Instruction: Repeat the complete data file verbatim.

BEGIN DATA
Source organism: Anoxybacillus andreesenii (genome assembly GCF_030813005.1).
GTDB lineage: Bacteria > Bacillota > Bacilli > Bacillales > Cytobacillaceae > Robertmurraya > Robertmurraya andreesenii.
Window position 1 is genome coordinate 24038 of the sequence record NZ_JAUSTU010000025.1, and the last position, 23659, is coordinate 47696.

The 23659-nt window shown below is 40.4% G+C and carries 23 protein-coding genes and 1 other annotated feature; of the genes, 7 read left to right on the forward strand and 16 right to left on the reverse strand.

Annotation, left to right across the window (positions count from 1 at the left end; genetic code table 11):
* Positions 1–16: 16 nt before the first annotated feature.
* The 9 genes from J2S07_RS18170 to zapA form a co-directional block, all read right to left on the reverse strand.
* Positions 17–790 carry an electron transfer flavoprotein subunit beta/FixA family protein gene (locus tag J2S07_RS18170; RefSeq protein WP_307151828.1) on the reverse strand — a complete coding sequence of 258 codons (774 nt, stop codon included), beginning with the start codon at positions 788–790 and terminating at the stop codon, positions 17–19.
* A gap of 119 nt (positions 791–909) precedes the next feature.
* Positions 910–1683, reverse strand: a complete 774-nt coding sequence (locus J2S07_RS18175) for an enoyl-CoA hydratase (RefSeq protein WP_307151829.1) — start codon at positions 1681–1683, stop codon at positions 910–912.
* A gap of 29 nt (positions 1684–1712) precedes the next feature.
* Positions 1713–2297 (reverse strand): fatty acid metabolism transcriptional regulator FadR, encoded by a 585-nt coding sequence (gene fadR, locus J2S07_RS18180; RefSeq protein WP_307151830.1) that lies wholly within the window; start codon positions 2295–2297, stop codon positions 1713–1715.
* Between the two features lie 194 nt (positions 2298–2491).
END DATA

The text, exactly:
Source organism: Anoxybacillus andreesenii (genome assembly GCF_030813005.1).
GTDB lineage: Bacteria > Bacillota > Bacilli > Bacillales > Cytobacillaceae > Robertmurraya > Robertmurraya andreesenii.
Window position 1 is genome coordinate 24038 of the sequence record NZ_JAUSTU010000025.1, and the last position, 23659, is coordinate 47696.

The 23659-nt window shown below is 40.4% G+C and carries 23 protein-coding genes and 1 other annotated feature; of the genes, 7 read left to right on the forward strand and 16 right to left on the reverse strand.

Annotation, left to right across the window (positions count from 1 at the left end; genetic code table 11):
* Positions 1–16: 16 nt before the first annotated feature.
* The 9 genes from J2S07_RS18170 to zapA form a co-directional block, all read right to left on the reverse strand.
* Positions 17–790 carry an electron transfer flavoprotein subunit beta/FixA family protein gene (locus tag J2S07_RS18170; RefSeq protein WP_307151828.1) on the reverse strand — a complete coding sequence of 258 codons (774 nt, stop codon included), beginning with the start codon at positions 788–790 and terminating at the stop codon, positions 17–19.
* A gap of 119 nt (positions 791–909) precedes the next feature.
* Positions 910–1683, reverse strand: a complete 774-nt coding sequence (locus J2S07_RS18175) for an enoyl-CoA hydratase (RefSeq protein WP_307151829.1) — start codon at positions 1681–1683, stop codon at positions 910–912.
* A gap of 29 nt (positions 1684–1712) precedes the next feature.
* Positions 1713–2297 (reverse strand): fatty acid metabolism transcriptional regulator FadR, encoded by a 585-nt coding sequence (gene fadR, locus J2S07_RS18180; RefSeq protein WP_307151830.1) that lies wholly within the window; start codon positions 2295–2297, stop codon positions 1713–1715.
* Between the two features lie 194 nt (positions 2298–2491).